READ Tinubu’s key suggestions to Buhari on way forward

Former Lagos State governor and a national leader of the All Progressives Congress (APC), Asiwaju Bola Tinibu, has offered three key suggestions to the Federal Government in its push to bring Nigeria completely out of recession.

Tinubu offered the ideas in a speech delivered during the presentation of a book titled, “Making Steady, Sustainable Progress”

The book, put together by media aides in the presidency, catalogues the achievement of the President Muhammadu Buhari administration since 2015.

Tinubu hailed the administration on its achievements so far but warned that the accomplishment should not give room for complacency.

His words: “Today, as I stand before you all, I implore him and his government. The good you have started…. do it the more. The good that you have yet to achieve …. get to it with a laser- like focus.”

According to the APC chieftain, “We are inching out of recession but growth must increase. It is time to lead our people to a place where poverty and hunger become infrequent and where prosperity and hope are the daily fare of the common man”.

Below are his words:

There are three key ideas I would like to table before you today.

First, we are among the world’s most populous nations and potentially one of its most powerful. No populous nation has ever attained prosperity without first establishing a robust industrial capacity.

In one form or another, England, America, Japan and China implemented policies to protect key industries, promote employment and encourage exports.

These nations represent the past, present and immediate future of national economic achievement.

If Nigeria is to be a leader in the next phase of global economic history, we must learn from these prior successes. The common thread between these nations was the objective of buffering strategic industries in ways that allows for the expansion and growth of the overall economy.

In this vein, our national industrial revolution plan must be more than mere words. It must be refined and implemented with a laser-like focus. Just as the private sector may partner with government on public endeavours, government must guide and support the private sector into new areas of industry and production.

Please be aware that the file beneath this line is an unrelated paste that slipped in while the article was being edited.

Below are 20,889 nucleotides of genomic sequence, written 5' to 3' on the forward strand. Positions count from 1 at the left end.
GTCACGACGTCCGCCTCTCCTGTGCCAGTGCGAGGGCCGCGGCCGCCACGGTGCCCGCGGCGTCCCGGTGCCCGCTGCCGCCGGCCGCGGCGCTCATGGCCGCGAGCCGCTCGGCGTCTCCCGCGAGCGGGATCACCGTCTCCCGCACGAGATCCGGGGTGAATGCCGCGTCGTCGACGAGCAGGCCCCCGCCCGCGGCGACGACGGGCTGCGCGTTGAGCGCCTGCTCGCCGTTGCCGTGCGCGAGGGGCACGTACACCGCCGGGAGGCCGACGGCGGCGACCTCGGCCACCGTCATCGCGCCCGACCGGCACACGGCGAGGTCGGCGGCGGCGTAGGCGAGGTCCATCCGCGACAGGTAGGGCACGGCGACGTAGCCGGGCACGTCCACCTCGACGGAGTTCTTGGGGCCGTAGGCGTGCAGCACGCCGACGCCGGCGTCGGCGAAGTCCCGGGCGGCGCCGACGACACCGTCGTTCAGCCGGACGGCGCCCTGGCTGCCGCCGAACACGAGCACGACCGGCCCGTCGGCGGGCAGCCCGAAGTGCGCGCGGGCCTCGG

Government must invest in research and new products the private sector may find risky and uncertain in the initial stage. Government policy must push and incentivise the private sector into the production of goods that will be demanded in the immediate future and for some time to come.

This requires a heretofore unprecedented coordination between the private sector and government.

Whether we focus on steel, textiles, cars, machinery components, processed agricultural goods, other items, or any combination of the above, we must manufacture things the rest of the world wants to buy and not necessarily the things we think are the easiest to do.

Second, as a corollary to the push for industrial maturity, we need a national infrastructural plan that accords with both the industrial plan and with extant agricultural activity. The fulcrum of this plan must be continued progress in the achievement of adequate and affordable electric power, especially solar and winds.

Third, we must help the common farmer by improving rural output and incomes. We must return to commodity exchange boards or similar mechanism to allow farmers to secure their income and hedge against loss. An active and expanded agricultural loan scheme is needed to further promote these goals.

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